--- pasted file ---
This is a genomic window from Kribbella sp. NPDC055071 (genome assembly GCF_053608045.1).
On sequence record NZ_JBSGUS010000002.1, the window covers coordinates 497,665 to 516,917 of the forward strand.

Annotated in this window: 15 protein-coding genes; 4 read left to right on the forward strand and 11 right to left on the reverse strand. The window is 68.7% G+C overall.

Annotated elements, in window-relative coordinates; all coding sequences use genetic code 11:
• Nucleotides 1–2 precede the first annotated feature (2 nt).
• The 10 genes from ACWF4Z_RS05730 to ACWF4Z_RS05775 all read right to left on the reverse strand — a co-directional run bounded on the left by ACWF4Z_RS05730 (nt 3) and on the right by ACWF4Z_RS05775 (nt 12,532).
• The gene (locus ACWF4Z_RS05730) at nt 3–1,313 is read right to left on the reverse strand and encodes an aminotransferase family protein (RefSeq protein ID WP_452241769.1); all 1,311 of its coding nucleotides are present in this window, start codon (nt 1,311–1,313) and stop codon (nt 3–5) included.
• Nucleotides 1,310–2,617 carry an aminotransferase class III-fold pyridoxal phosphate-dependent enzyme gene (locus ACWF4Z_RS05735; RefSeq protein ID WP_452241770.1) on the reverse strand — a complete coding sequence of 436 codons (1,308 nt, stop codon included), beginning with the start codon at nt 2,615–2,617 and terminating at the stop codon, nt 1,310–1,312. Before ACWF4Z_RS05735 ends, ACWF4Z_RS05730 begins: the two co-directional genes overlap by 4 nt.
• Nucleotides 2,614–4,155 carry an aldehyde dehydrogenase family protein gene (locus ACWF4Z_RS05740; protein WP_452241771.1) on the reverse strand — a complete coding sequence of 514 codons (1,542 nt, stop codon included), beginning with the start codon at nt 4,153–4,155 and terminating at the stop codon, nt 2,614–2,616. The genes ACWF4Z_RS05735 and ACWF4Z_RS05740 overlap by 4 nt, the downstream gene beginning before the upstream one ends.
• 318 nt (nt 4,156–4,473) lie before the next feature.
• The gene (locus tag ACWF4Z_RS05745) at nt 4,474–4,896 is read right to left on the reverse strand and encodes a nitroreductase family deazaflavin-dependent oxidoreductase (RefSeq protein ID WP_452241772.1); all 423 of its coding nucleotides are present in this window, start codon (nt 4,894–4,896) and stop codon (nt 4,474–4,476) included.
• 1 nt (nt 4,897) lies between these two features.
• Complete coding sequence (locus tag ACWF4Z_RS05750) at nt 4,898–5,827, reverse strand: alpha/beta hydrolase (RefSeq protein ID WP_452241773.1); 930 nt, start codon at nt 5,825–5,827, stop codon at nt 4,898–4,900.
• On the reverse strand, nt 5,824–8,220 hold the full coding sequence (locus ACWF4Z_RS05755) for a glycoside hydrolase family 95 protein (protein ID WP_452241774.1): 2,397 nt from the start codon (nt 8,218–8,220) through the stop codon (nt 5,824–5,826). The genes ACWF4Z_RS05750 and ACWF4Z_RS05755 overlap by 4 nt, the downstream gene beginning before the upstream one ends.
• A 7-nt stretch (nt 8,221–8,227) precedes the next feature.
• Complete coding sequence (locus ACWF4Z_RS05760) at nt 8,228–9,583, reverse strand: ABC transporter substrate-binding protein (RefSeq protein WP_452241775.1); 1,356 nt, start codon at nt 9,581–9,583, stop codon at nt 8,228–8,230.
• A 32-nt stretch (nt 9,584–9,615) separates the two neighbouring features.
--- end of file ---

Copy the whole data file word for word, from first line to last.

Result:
This is a genomic window from Kribbella sp. NPDC055071 (genome assembly GCF_053608045.1).
On sequence record NZ_JBSGUS010000002.1, the window covers coordinates 497,665 to 516,917 of the forward strand.

Annotated in this window: 15 protein-coding genes; 4 read left to right on the forward strand and 11 right to left on the reverse strand. The window is 68.7% G+C overall.

Annotated elements, in window-relative coordinates; all coding sequences use genetic code 11:
• Nucleotides 1–2 precede the first annotated feature (2 nt).
• The 10 genes from ACWF4Z_RS05730 to ACWF4Z_RS05775 all read right to left on the reverse strand — a co-directional run bounded on the left by ACWF4Z_RS05730 (nt 3) and on the right by ACWF4Z_RS05775 (nt 12,532).
• The gene (locus ACWF4Z_RS05730) at nt 3–1,313 is read right to left on the reverse strand and encodes an aminotransferase family protein (RefSeq protein ID WP_452241769.1); all 1,311 of its coding nucleotides are present in this window, start codon (nt 1,311–1,313) and stop codon (nt 3–5) included.
• Nucleotides 1,310–2,617 carry an aminotransferase class III-fold pyridoxal phosphate-dependent enzyme gene (locus ACWF4Z_RS05735; RefSeq protein ID WP_452241770.1) on the reverse strand — a complete coding sequence of 436 codons (1,308 nt, stop codon included), beginning with the start codon at nt 2,615–2,617 and terminating at the stop codon, nt 1,310–1,312. Before ACWF4Z_RS05735 ends, ACWF4Z_RS05730 begins: the two co-directional genes overlap by 4 nt.
• Nucleotides 2,614–4,155 carry an aldehyde dehydrogenase family protein gene (locus ACWF4Z_RS05740; protein WP_452241771.1) on the reverse strand — a complete coding sequence of 514 codons (1,542 nt, stop codon included), beginning with the start codon at nt 4,153–4,155 and terminating at the stop codon, nt 2,614–2,616. The genes ACWF4Z_RS05735 and ACWF4Z_RS05740 overlap by 4 nt, the downstream gene beginning before the upstream one ends.
• 318 nt (nt 4,156–4,473) lie before the next feature.
• The gene (locus tag ACWF4Z_RS05745) at nt 4,474–4,896 is read right to left on the reverse strand and encodes a nitroreductase family deazaflavin-dependent oxidoreductase (RefSeq protein ID WP_452241772.1); all 423 of its coding nucleotides are present in this window, start codon (nt 4,894–4,896) and stop codon (nt 4,474–4,476) included.
• 1 nt (nt 4,897) lies between these two features.
• Complete coding sequence (locus tag ACWF4Z_RS05750) at nt 4,898–5,827, reverse strand: alpha/beta hydrolase (RefSeq protein ID WP_452241773.1); 930 nt, start codon at nt 5,825–5,827, stop codon at nt 4,898–4,900.
• On the reverse strand, nt 5,824–8,220 hold the full coding sequence (locus ACWF4Z_RS05755) for a glycoside hydrolase family 95 protein (protein ID WP_452241774.1): 2,397 nt from the start codon (nt 8,218–8,220) through the stop codon (nt 5,824–5,826). The genes ACWF4Z_RS05750 and ACWF4Z_RS05755 overlap by 4 nt, the downstream gene beginning before the upstream one ends.
• A 7-nt stretch (nt 8,221–8,227) precedes the next feature.
• Complete coding sequence (locus ACWF4Z_RS05760) at nt 8,228–9,583, reverse strand: ABC transporter substrate-binding protein (RefSeq protein WP_452241775.1); 1,356 nt, start codon at nt 9,581–9,583, stop codon at nt 8,228–8,230.
• A 32-nt stretch (nt 9,584–9,615) separates the two neighbouring features.